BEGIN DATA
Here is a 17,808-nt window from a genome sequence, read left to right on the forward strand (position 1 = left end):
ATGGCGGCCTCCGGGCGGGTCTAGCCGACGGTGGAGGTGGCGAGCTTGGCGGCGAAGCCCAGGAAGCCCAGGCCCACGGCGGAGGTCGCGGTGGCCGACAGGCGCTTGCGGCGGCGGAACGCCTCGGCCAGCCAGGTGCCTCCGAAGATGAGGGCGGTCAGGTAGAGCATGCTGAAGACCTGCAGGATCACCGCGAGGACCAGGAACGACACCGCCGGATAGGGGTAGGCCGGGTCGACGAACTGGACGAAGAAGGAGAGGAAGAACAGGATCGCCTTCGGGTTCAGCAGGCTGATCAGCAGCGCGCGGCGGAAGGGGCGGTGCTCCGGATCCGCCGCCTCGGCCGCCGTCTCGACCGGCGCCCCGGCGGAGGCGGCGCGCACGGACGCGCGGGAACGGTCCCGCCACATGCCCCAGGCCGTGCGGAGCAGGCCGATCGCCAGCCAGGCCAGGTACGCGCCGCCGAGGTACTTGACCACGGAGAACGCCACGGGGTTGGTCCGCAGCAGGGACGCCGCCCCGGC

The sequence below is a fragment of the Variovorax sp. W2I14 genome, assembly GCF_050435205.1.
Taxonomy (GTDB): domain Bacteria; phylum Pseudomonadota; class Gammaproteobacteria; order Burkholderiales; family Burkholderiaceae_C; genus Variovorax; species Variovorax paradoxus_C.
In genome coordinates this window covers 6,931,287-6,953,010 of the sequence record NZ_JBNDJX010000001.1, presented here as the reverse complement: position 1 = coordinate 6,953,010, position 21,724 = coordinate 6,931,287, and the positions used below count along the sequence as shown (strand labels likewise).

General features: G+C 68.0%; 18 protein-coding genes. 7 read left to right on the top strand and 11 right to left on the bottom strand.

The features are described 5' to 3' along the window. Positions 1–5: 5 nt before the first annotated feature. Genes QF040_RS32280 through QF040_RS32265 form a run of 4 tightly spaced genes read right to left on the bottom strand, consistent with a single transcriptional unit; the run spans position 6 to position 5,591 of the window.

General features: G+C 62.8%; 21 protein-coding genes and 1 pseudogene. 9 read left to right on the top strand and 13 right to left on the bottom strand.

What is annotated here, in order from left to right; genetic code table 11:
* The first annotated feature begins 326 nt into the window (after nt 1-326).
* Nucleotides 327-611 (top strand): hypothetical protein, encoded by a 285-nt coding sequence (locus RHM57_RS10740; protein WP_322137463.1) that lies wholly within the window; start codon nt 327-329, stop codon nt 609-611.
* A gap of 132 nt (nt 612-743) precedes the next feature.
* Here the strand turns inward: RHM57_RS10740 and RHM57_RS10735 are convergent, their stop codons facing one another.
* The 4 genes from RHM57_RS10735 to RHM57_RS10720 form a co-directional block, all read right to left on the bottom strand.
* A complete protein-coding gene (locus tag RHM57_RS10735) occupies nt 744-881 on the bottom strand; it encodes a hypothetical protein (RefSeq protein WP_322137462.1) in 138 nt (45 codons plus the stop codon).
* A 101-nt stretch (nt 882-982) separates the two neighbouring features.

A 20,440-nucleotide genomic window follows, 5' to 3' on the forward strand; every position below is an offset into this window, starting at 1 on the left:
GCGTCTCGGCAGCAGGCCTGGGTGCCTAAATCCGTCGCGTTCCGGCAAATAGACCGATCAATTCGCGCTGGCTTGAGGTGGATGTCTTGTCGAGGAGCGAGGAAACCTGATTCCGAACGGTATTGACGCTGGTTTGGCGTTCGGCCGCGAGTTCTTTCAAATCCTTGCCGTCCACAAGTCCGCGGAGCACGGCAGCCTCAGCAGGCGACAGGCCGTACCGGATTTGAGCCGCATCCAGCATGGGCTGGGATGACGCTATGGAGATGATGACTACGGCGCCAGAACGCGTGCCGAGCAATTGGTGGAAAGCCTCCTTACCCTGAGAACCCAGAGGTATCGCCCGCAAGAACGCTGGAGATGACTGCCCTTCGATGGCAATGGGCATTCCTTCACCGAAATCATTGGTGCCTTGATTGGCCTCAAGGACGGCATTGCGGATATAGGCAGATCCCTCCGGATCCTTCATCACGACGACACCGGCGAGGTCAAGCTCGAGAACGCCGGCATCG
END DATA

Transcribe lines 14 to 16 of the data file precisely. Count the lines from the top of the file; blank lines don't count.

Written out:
* The 4 genes from RHM57_RS10735 to RHM57_RS10720 form a co-directional block, all read right to left on the bottom strand.
* A complete protein-coding gene (locus tag RHM57_RS10735) occupies nt 744-881 on the bottom strand; it encodes a hypothetical protein (RefSeq protein WP_322137462.1) in 138 nt (45 codons plus the stop codon).
* A 101-nt stretch (nt 882-982) separates the two neighbouring features.